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A Transgenerational Quilt

An imperfect lap quilt connects three generations of women, <br>by Megan Hippler.

Posted in: Creativity & Mindset, Makers & Crafts • May 31, 2016

A thin, tattered quilt has lain across my bed for as long as I can remember. The peach backing has pilled and faded to a strange gray-orange. One square bears a purple stain, a reminder of one of the first times I tried to use nail polish. The twelve Sunbonnet Sues are in various states of disarray: torn shoes, missing sleeves, and tattered bonnets. A sewing machine’s zig-zag stitch holds parts together, in contrast to the perfect stitches my grandmother’s hand originally used to make the quilt.

I was looking at this quilt as a pre-teen when I realized that no one else in the family knew how to quilt, and as her only granddaughter maybe I could carry on her legacy. My mother hated our sewing machine, and I could only use a needle and thread well enough to wrap my Troll dolls in crude tube dresses. Yet, somehow, my grandmother could take fabric from the 20-gallon cardboard drums in her basement and make something useful, beautiful, and perfect.


I spilled all my questions into a letter, and so she would understand the urgency in my mind, I added, “Please don’t let this skill die with you.” Then I took a stamp from my mother’s desk and put the letter in the mailbox with the red flag raised.

A week later, a slightly battered coffee maker box arrived for me. My parents were confused, but the return address said it was from my grandmother. I tore into the box, surprised that she hadn’t simply written me a letter in return. Instead, I found a small roll of batting, a case of pins and needles, a silver marking pencil, and fabric. Assorted fabric circles laid with a stack of fat quarters, pre-cut squares in two different pinks, and a large piece of white fabric.

Pressed against the side of the box, I found a sheaf of small papers covered in her curling handwriting. She explained how I could combine the small squares into a checkerboard pattern and how to use that to make a proper blanket. She’d drawn diagrams for me, chosen fabrics that she thought I would like, and left me with some words of wisdom: “Megan, you might want to make a doll quilt first.”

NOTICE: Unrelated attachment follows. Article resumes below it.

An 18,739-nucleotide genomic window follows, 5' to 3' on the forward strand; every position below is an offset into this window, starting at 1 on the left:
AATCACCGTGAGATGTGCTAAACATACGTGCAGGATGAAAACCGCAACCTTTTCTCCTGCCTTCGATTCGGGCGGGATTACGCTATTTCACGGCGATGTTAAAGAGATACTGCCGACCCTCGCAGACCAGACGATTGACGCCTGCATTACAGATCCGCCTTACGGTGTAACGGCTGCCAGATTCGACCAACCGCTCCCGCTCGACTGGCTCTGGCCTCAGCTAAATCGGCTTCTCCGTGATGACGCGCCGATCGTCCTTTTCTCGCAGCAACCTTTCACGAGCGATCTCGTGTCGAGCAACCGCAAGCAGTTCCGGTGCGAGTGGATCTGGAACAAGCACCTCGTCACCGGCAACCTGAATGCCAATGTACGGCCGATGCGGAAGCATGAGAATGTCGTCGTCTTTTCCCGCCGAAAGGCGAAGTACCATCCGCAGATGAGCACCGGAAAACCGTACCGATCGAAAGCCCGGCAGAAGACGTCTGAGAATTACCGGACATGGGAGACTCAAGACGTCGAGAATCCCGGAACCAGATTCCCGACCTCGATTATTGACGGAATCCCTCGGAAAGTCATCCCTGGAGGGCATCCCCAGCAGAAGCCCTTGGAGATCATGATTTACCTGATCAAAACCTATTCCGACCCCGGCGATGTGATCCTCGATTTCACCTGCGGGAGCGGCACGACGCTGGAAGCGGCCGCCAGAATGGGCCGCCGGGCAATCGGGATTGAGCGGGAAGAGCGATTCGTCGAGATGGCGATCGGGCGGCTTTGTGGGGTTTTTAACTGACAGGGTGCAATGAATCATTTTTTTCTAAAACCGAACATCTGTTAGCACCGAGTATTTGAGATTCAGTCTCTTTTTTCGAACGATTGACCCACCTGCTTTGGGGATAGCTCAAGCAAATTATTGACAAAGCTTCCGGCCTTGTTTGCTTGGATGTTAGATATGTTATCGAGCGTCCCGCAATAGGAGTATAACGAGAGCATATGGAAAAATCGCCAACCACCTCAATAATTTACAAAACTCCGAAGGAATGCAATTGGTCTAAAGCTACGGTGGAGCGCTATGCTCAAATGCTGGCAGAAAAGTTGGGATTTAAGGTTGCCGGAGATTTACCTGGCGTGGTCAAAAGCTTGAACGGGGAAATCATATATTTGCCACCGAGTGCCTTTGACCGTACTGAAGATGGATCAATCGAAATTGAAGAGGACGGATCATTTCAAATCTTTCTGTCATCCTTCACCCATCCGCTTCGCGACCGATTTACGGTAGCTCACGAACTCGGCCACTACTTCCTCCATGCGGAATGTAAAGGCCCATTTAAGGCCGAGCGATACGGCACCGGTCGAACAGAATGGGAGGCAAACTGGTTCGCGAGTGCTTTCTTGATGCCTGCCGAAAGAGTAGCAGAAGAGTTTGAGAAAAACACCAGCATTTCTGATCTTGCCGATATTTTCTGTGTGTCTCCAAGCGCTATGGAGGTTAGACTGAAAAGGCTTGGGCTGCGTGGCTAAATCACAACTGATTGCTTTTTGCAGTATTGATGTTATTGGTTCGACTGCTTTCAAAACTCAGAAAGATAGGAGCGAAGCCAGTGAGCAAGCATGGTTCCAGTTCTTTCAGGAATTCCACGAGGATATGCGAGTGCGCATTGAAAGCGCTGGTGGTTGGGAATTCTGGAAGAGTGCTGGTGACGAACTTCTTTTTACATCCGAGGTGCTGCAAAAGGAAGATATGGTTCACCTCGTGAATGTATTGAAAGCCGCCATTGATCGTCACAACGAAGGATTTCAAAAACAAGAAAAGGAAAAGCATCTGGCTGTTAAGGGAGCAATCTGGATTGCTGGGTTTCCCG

Armed with my grandmother’s instructions and her belief that I could do this, I immediately threw myself into my new hobby. I practiced sewing two fabric circles together, flipping them inside out, and finishing the edge to make a floppy coaster. I made more small pillows than I could use, simply to practice sewing straight lines. A quilt, even a small one, I knew, would be my largest project to date, and it would involve measuring, lining up patterns, and sewing as precisely as possible.

My mother offered to help with the top of the quilt, as long as we did it on the sewing machine instead of using my grandmother’s hand-sewing method. I accepted, telling myself I would do it the way grandmother intended for the next quilt. My mother dragged out the old noisy ironing board and set it up in the laundry room with the sewing machine on top. As she tried to reacquaint herself with how to run the thread through the machine without jamming it, I started pinning small squares of fabric into lines. With one strip complete, I sat in front of the machine and followed my mother’s instructions to sew forward-backward-forward at the start of one line and slowly, I was sewing.

We spent a long while side-by-side at that machine, making strips of alternating pinks together as I learned how to be more sensitive on the foot pedal, how to keep the stitches straighter, and how much I hoped to never have to make another bobbin again. As I relaxed into the process, I began to enjoy the way I was making something useful. I never felt more connected to my grandmother than when I was finishing the last line of stitches on the checkerboard quilt top.

We used the little roll of batting to guide the final size so I wouldn’t have to worry about combining two pieces of batting. Carefully measuring, I cut the batting slightly larger than the quilt top and pinned on the plain white backing. My mother called it a lap quilt: something too small to cover my legs completely but too big to be just a doll’s blanket.

My mother left the hand quilting to me, so I spent days sitting on my bedroom floor with a needle in hand desperately trying to mimic the straight lines that the sewing machine had produced. I managed to tuck the backing around the batting to meet the top and sewed it together with my sloppy stitches until I had a small, imperfect quilt.

I never became as enthusiastic about quilting as my grandmother. She used any excuse to make another one to give as a gift, because every room in her house already had at least one quilt. When she passed away, a few years after she sent me her homemade quilting kit, I didn’t mind that her drums of fabric were donated to charity. I had her quilt, my memories of her, and the little lap quilt I made from the fabric my grandmother had chosen, the top my mother had helped me piece together, and the quilting I had done with my own hands, just the way my grandmother’s letter had shown me.

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